Douglas Adams Quotes

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“He hoped and prayed that there wasn’t an afterlife. Then he realized there was a contradiction involved here and merely hoped that there wasn’t an afterlife. “

“The ships hung in the sky in much the same way that bricks don’t.”

“Time, we know, is relative. You can travel light years through the stars and back, and if you do it at the speed of light then, when you return, you may have aged mere seconds while your twin brother or sister will have aged twenty, thirty, forty or however many years it is, depending on how far you traveled. This will come to you as a profound shock, particularly if you didn’t know you had a twin brother or sister.”

“[His] study was a total mess, like the results of an explosion in a public library.”

“There is a theory which states that if anyone discovers exactly what the Universe if for and why it is here, it will instantly disappear and be replaced by something even more bizarre and inexplicable. There is another which states that this has already happened.”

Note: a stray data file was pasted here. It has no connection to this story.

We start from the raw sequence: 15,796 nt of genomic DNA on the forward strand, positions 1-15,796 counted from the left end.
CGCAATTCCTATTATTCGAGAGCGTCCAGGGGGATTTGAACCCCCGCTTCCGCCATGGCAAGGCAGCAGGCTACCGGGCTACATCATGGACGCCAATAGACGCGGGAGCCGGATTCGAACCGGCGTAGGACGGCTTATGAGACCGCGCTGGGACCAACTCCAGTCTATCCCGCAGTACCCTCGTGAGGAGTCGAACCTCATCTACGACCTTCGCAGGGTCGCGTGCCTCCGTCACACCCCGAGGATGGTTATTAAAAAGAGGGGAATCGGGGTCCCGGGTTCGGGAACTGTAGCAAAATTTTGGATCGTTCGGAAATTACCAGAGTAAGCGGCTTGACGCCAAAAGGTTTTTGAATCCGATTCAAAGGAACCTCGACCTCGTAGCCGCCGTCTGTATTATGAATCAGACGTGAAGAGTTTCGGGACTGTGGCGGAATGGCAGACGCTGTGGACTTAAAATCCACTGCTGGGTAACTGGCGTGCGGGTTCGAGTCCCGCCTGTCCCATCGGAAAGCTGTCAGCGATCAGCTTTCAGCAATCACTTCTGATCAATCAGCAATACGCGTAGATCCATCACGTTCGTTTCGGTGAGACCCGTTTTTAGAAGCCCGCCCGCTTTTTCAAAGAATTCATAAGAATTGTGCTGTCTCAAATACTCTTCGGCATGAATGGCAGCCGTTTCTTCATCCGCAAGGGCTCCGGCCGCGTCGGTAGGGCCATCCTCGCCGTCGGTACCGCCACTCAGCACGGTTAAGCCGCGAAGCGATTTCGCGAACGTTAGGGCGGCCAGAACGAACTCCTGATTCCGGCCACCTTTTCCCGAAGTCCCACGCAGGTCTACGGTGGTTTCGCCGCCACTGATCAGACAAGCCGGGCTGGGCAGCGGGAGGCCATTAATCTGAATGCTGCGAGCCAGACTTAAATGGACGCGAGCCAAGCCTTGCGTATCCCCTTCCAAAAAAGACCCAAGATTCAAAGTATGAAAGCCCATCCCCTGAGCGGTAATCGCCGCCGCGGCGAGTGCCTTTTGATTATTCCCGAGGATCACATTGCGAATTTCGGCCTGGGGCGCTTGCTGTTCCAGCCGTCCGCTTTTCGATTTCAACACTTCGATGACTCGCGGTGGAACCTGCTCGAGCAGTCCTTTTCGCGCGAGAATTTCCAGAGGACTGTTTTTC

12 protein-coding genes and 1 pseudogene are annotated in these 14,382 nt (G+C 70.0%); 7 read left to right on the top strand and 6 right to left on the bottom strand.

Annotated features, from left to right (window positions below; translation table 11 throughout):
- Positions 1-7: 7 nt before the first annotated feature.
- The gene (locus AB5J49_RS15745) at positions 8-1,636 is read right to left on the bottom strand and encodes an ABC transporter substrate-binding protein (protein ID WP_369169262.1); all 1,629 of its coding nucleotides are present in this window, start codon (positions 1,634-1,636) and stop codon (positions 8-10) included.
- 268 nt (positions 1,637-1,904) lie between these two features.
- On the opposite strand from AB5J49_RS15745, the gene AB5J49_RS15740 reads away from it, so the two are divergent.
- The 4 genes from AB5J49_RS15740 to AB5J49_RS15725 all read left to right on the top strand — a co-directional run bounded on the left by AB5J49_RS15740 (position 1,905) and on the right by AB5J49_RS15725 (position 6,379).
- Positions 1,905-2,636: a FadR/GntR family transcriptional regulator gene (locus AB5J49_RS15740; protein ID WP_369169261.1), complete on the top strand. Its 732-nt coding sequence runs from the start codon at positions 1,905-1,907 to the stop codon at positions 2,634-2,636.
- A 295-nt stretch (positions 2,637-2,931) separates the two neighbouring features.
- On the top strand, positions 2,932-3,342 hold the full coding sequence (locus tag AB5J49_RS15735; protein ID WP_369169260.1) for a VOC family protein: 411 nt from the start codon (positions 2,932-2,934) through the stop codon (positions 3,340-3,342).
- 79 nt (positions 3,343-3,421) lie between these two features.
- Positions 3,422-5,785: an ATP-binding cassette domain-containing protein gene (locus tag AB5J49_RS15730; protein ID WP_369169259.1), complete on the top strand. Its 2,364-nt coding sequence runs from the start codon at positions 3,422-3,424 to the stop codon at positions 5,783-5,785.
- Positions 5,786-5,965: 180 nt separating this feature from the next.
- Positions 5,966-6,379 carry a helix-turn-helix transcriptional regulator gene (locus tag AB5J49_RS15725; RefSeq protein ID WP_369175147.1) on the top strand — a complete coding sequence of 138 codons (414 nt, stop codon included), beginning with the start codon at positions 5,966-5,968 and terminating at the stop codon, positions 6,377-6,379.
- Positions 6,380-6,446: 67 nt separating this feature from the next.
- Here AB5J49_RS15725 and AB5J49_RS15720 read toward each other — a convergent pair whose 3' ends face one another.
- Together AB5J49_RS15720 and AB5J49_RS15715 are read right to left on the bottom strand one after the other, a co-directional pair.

“A common mistake people make when trying to design something completely foolproof is to underestimate the ingenuity of complete fools.”

“For a moment, nothing happened. Then, after a second or so, nothing continued to happen.”

“Human beings, who are almost unique in having the ability to learn from the experience of others, are also remarkable for their apparent disinclination to do so.”

“I don’t believe it. Prove it to me and I still won’t believe it.”

“If human beings don’t keep exercising their lips, he thought, their mouths probably seize up. After a few months’ consideration and observation he abandoned this theory in favor of a new one. If they don’t keep on exercising their lips, he thought, their brains start working.”

“Time is an illusion. Lunchtime doubly so.”

“You live and learn. At any rate, you live.”

“The History of every major Galactic Civilization tends to pass through three distinct and recognizable phases, those of Survival, Inquiry and Sophistication, otherwise known as the How, Why and Where phases. For instance, the first phase is characterized by the question, ‘How can we eat?’ The second by the question, ‘Why do we eat?’ And the third by the question, ‘Where shall we do lunch?'”